Gershon lived in his own home, bigger than Paula’s family home, near the market in town. He shared the house with one of his sisters; his wife, Paula’s grandmother, died when Paula was two. Paula described Gershon as having an aristocratic bearing, with a square little beard. She characterized her family as middle class, while her paternal grandfather may have been wealthier. Other family members, aunts, uncles, cousins, both maternal and paternal, were scattered throughout Serniki. The various locations of their homes became relevant when the Nazis invaded.
Paula’s life was made up of family and friends and observance of Jewish rituals. There was one Orthodox synagogue in town. Samuel went Friday nights, and the whole family went Saturday morning to shul. The men sat downstairs, the women upstairs, looking down at the men through small windows. Though some men in Serniki were bearded, Samuel was clean shaven. He was a modern man. After services, family and friends would come by the house, similar to the routine in David’s town. Samuel played chess while the children ran around outside.
Paula recalls playing with her friends, who were all Jewish. They played hopscotch and a game with sticks that involved tossing them to see who could throw one further. She also particularly liked walking barefoot in the mud and puddles. Paula had fond memories of one neighbor friend, Chaya. One time Paula stopped by her house and Chaya’s mother was making pancakes. She offered Paula one, and she readily accepted. Paula was served the pancake on a fine piece of china, not an everyday dish. It made her feel special and was the kind of thing Paula noticed and appreciated, even as a youngster and even 60 years after the fact.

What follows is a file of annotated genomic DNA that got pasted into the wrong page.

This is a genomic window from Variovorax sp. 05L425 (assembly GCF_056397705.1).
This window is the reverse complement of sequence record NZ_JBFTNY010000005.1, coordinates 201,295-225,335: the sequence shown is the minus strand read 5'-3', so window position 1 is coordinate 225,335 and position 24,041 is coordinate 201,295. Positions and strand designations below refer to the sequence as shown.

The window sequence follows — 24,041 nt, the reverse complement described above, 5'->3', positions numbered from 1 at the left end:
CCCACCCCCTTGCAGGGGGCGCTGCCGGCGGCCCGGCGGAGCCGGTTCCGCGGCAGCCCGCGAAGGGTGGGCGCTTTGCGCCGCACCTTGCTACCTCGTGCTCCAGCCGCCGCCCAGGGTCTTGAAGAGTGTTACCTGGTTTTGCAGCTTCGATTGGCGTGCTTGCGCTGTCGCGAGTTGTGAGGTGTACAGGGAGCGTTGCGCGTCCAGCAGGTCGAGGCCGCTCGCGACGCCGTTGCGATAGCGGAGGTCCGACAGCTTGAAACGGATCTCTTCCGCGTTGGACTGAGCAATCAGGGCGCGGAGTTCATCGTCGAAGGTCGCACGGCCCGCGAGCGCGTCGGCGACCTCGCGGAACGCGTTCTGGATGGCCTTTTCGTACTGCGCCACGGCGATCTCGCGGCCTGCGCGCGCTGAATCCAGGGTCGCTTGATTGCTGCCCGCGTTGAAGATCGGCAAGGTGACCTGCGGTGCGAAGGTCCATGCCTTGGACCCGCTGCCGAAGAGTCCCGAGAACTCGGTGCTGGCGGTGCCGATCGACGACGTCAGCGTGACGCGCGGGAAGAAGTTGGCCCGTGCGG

Though she remembers being frightened of the Russians, Paula was eight when they invaded, her day-to-day life went on largely unchanged. She wasn’t very aware of how it impacted her father’s business. The one major change in her life was school. In addition to attending cheder, to learn Hebrew and Torah, Paula went to public school. The public school had been run by Poles and Paula had already completed first grade when the Russians came. Though Paula’s father had taught his children the Russian alphabet and to read, the authorities made everyone repeat their grade, so she had to begin again. Paula resented it. She completed second grade in the Russian school. It was during her third year at the school that life as she knew it completely changed.
In early summer of 1941, a father and son arrived in Serniki, on the run. They told the story of their town which was to the west; of being marched to stand at the edge of a ditch and then the Germans shot them in the back causing everyone to fall into the ditch. The father and son fell in just as the shooting started and were not wounded. They lay, feigning death, amongst the bodies until nightfall when the Germans had left. They climbed out over the corpses and ran
The Jews of Serniki didn’t believe the story. They thought it was a plea for attention, for sympathy and for help. Paula’s mother, Lea, though, believed it. Lea said, “It is too terrible for a human mind to make up. A normal human wouldn’t make up such a thing.” This was the first Paula had heard about the atrocities – she thought it was possible that the adults had heard things before, but as a child she was shielded from it.
It was a good thing Lea believed it – that belief made a difference.
[Next week: Paula’s journey continues]